Tax Simplification: Potential Consumer Impact MacroMonitor Marketing Report Vol. II, No. 10 March 1996

Attitude Toward Tax-Exempt or Tax-Deferred Investments

The potential for the introduction of a flat tax or other simplification or alteration of the tax code either during or immediately after this election year is fairly high. Therefore, it makes some sense to review how consumers have reacted to changes in the past to try to anticipate how they will react to some of the proposed changes.

The vast majority of consumers will adopt a wait-and-see attitude, taking the conservative position of first seeing how the changes will affect their income, investments, and savings before deciding what to do. For many, this attitude means not doing anything for several years.

None of the proposed changes will alter the motivation of consumers to own their homes, save for their children's education, or prepare for their retirement. Therefore, the additional amount in the weekly paycheck will probably go to whichever of these goals is most important.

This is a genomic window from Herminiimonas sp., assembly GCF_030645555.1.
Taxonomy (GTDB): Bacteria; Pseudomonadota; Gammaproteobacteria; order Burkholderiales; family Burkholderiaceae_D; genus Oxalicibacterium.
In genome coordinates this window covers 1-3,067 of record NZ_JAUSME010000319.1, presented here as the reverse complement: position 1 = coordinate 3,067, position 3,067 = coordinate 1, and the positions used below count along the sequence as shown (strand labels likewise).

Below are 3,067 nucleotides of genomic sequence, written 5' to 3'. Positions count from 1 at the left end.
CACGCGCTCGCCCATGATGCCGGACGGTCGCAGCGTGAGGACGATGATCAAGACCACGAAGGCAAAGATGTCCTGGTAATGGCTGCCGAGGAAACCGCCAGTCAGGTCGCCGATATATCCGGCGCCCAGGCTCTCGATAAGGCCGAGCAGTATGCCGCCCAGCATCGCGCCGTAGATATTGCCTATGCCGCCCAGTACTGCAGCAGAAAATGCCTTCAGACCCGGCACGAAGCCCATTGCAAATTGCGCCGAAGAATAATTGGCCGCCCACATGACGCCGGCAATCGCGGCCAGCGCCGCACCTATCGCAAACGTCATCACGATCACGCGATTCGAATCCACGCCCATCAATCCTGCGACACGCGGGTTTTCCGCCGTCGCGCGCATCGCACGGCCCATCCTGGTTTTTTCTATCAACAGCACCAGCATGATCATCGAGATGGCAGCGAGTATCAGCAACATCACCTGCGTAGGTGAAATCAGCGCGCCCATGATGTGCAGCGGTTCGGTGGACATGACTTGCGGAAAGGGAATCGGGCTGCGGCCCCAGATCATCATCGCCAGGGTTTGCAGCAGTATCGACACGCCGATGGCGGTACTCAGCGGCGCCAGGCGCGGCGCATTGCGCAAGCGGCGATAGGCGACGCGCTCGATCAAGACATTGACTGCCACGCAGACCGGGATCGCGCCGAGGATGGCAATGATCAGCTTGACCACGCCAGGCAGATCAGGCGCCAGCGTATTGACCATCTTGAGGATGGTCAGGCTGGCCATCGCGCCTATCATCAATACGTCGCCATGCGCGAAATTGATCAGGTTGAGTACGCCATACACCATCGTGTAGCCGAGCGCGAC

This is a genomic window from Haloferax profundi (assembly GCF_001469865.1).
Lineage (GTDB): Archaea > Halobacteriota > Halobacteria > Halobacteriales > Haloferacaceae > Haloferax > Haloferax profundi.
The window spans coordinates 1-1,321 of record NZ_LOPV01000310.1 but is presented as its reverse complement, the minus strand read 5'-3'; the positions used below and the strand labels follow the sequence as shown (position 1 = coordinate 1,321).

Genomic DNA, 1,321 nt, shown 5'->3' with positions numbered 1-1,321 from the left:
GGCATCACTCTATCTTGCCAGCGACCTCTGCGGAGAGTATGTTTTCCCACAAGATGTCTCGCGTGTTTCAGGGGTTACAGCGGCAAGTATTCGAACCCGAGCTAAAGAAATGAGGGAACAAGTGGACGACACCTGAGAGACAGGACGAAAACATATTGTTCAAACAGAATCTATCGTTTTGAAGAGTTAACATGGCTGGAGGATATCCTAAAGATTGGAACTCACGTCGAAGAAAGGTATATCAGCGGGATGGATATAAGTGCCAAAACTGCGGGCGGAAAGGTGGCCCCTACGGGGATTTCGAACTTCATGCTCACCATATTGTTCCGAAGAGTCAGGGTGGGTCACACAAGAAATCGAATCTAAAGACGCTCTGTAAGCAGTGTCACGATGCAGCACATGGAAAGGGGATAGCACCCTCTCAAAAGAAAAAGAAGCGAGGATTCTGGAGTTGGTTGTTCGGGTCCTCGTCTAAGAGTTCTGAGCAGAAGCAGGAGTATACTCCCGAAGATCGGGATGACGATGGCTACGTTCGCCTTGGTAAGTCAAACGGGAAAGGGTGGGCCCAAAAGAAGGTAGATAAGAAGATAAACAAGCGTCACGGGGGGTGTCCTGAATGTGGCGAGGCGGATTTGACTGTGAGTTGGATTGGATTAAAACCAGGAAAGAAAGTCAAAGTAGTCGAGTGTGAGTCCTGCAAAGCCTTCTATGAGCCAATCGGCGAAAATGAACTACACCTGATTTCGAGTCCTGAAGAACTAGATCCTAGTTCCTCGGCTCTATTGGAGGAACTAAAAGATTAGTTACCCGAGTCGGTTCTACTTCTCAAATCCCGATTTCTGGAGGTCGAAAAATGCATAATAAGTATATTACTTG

It is not clear that the elimination of various deductions will, overall, have a dampening or stimulating effect. The projected decline in home values and the commensurate effect on all the connected industries may be offset by the growth of new, first-time purchasers. People's motivations for saving and investing will not increase simply because the interest and dividends are no longer taxed, although their product selections may change. And most people who give to charities don't do so simply for the tax deduction.

The minority of sophisticated investors who decide to take some immediate action may do some switching among types of investments in which they move assets in tax advantaged products to where they may achieve a greater return. However, they will probably allocate these assets among those with higher safety and lower returns along with those for which the risk and the potential for long-term capital gains is greater.